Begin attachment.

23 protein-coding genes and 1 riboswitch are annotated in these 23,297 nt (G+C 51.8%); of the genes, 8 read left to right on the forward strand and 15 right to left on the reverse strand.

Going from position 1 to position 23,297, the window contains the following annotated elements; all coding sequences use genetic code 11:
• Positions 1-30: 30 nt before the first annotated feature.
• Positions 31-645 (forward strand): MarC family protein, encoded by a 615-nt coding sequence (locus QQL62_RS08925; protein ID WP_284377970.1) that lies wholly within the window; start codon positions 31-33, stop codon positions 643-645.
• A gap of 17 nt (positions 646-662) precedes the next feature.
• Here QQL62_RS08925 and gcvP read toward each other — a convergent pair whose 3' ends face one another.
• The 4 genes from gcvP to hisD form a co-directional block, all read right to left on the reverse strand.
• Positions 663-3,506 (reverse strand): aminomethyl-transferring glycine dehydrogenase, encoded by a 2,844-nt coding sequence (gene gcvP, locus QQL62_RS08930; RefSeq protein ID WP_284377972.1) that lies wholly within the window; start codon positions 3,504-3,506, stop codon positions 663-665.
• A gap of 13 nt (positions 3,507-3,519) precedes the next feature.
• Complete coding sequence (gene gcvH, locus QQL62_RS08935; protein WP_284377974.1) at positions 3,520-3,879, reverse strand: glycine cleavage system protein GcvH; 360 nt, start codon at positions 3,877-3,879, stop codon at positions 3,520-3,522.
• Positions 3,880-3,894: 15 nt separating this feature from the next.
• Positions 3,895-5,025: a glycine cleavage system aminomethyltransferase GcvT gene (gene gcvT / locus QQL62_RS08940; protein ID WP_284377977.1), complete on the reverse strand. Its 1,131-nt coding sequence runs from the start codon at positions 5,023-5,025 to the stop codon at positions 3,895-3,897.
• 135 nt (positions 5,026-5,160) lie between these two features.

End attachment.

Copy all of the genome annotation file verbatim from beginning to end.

23 protein-coding genes and 1 riboswitch are annotated in these 23,297 nt (G+C 51.8%); of the genes, 8 read left to right on the forward strand and 15 right to left on the reverse strand.

Going from position 1 to position 23,297, the window contains the following annotated elements; all coding sequences use genetic code 11:
• Positions 1-30: 30 nt before the first annotated feature.
• Positions 31-645 (forward strand): MarC family protein, encoded by a 615-nt coding sequence (locus QQL62_RS08925; protein ID WP_284377970.1) that lies wholly within the window; start codon positions 31-33, stop codon positions 643-645.
• A gap of 17 nt (positions 646-662) precedes the next feature.
• Here QQL62_RS08925 and gcvP read toward each other — a convergent pair whose 3' ends face one another.
• The 4 genes from gcvP to hisD form a co-directional block, all read right to left on the reverse strand.
• Positions 663-3,506 (reverse strand): aminomethyl-transferring glycine dehydrogenase, encoded by a 2,844-nt coding sequence (gene gcvP, locus QQL62_RS08930; RefSeq protein ID WP_284377972.1) that lies wholly within the window; start codon positions 3,504-3,506, stop codon positions 663-665.
• A gap of 13 nt (positions 3,507-3,519) precedes the next feature.
• Complete coding sequence (gene gcvH, locus QQL62_RS08935; protein WP_284377974.1) at positions 3,520-3,879, reverse strand: glycine cleavage system protein GcvH; 360 nt, start codon at positions 3,877-3,879, stop codon at positions 3,520-3,522.
• Positions 3,880-3,894: 15 nt separating this feature from the next.
• Positions 3,895-5,025: a glycine cleavage system aminomethyltransferase GcvT gene (gene gcvT / locus QQL62_RS08940; protein ID WP_284377977.1), complete on the reverse strand. Its 1,131-nt coding sequence runs from the start codon at positions 5,023-5,025 to the stop codon at positions 3,895-3,897.
• 135 nt (positions 5,026-5,160) lie between these two features.